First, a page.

First, make sure that you don’t leave the tofu out for more than 2 hours to avoid contamination. At normal room temperature, a ½ to 3/4th inch slab of tofu should take about 45 minutes to an hour to fully defrost.
Place the frozen piece of tofu on a clean and even surface, then place a flat weighted dish over the tofu to help it release any remaining water.
As the tofu defrosts, you should be able to see a pool of water forming around it!
Please be careful when using this method. If you leave the tofu out for longer, then it might become compromised and may not even be fit for consumption. We don’t recommend defrosting a large slab of tofu because it will take way longer to come up to room temperature.
Residual Heating Method – Quicker than Room Temperature Method
This method is the safest and quickest way to defrost tofu without affecting its overall characteristics. You will need to put the tofu in a warm bath so that it can defrost more efficiently using residual heat.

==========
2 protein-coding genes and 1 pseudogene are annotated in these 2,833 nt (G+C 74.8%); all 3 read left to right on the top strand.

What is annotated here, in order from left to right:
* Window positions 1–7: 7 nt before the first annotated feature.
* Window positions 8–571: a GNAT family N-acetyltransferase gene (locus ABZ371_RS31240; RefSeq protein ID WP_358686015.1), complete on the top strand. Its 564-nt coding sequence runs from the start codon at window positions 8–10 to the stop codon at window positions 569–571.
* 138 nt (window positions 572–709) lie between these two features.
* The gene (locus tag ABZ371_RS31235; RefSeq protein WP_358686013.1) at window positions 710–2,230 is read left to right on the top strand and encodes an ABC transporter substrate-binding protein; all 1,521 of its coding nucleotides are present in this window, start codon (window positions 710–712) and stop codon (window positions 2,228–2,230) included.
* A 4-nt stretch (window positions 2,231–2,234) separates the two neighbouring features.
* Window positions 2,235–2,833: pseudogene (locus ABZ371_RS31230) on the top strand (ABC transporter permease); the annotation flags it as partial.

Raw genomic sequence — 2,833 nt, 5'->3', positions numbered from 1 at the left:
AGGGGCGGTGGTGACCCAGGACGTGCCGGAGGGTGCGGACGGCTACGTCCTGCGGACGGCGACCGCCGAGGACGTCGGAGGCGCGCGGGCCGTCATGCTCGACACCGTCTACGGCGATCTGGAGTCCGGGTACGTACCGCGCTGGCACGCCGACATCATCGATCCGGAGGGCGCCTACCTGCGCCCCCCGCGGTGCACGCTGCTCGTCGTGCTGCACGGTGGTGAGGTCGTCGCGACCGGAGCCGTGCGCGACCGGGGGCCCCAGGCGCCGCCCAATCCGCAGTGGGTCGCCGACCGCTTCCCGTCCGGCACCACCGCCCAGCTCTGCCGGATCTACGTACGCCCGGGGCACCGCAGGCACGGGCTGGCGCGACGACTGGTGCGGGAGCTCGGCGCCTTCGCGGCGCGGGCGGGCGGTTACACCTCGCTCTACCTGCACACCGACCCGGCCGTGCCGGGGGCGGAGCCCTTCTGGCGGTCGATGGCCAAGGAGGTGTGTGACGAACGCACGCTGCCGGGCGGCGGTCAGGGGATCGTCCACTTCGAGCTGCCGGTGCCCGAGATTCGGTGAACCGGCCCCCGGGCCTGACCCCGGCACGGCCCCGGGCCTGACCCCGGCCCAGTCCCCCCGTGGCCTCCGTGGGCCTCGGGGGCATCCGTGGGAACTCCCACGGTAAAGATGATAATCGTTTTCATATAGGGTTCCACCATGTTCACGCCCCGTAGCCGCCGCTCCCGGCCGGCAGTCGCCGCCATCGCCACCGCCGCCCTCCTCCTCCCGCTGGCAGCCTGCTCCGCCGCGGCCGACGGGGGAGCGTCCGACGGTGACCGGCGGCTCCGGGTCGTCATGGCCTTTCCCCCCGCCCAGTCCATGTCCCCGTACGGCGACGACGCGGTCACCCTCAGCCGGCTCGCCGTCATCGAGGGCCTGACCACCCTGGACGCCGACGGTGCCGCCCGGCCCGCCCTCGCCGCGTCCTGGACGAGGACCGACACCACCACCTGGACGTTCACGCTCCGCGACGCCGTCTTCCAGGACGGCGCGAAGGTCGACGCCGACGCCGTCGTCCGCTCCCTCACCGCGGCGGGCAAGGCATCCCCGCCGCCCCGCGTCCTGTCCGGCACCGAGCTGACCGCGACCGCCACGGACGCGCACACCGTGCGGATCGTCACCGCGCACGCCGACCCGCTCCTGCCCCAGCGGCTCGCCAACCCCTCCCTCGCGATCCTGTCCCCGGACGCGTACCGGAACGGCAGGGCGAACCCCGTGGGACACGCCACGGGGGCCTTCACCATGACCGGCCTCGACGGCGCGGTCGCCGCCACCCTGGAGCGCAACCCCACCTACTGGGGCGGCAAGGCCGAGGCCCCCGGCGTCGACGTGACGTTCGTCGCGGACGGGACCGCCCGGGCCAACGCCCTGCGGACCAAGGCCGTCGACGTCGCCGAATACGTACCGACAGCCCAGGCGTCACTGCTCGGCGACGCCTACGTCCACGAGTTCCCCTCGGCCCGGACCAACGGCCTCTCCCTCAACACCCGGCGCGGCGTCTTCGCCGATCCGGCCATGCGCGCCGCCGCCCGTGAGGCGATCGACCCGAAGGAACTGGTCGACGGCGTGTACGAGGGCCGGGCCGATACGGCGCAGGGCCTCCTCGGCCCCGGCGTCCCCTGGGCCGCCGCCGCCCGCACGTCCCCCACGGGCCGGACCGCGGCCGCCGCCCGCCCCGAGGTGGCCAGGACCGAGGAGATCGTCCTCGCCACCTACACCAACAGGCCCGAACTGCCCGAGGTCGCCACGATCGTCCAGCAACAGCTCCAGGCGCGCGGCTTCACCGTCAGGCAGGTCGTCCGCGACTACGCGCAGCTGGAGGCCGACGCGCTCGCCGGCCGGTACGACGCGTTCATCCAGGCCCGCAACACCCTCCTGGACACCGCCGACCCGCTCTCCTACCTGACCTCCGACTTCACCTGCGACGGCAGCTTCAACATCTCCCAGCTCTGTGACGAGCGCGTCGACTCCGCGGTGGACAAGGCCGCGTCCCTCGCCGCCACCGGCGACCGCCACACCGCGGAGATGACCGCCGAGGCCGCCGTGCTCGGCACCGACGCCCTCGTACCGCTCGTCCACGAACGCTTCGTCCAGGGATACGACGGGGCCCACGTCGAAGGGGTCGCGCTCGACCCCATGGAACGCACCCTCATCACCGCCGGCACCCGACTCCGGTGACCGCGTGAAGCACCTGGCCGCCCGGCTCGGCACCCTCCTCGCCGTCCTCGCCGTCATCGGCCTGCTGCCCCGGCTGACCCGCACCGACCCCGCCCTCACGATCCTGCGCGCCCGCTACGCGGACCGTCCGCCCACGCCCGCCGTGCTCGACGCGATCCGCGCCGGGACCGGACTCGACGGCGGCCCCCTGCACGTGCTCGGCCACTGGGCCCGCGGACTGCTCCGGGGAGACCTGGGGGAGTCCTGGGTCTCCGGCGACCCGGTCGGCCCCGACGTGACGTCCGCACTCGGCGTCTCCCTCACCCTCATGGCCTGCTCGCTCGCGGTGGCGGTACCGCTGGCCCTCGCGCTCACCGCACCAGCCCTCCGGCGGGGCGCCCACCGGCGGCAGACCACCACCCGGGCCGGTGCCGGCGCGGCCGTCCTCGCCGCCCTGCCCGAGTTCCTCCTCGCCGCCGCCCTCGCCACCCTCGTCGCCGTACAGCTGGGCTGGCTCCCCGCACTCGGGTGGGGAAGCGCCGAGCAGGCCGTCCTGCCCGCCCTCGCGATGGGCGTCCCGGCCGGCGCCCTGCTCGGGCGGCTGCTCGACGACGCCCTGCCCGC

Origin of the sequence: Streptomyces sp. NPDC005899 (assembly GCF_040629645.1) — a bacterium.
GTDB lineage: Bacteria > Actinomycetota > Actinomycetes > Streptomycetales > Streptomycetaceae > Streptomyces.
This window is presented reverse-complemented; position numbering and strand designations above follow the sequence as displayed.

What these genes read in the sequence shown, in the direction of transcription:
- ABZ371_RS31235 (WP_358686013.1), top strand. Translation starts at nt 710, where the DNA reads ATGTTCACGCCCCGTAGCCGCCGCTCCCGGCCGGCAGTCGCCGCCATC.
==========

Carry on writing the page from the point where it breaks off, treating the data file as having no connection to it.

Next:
The right way to do this would be to store the tofu inside an airtight container. Place the container in a deep bowl and then fill the bowl with warm water.
Do not add boiling water to the bowl! The goal here is to gradually bring up the temperature of the tofu without actually heating it.
Leave the tofu in the bath for about 30 minutes and then take it out and drain off excess liquid by placing a weighted object over it. Once defrosted, simply use it as intended!
Refrigerating Defrosting Method – Slowest, but Safest
This is probably the safest and easiest method to defrost tofu, but you will need to give it at least 8 hours to defrost completely.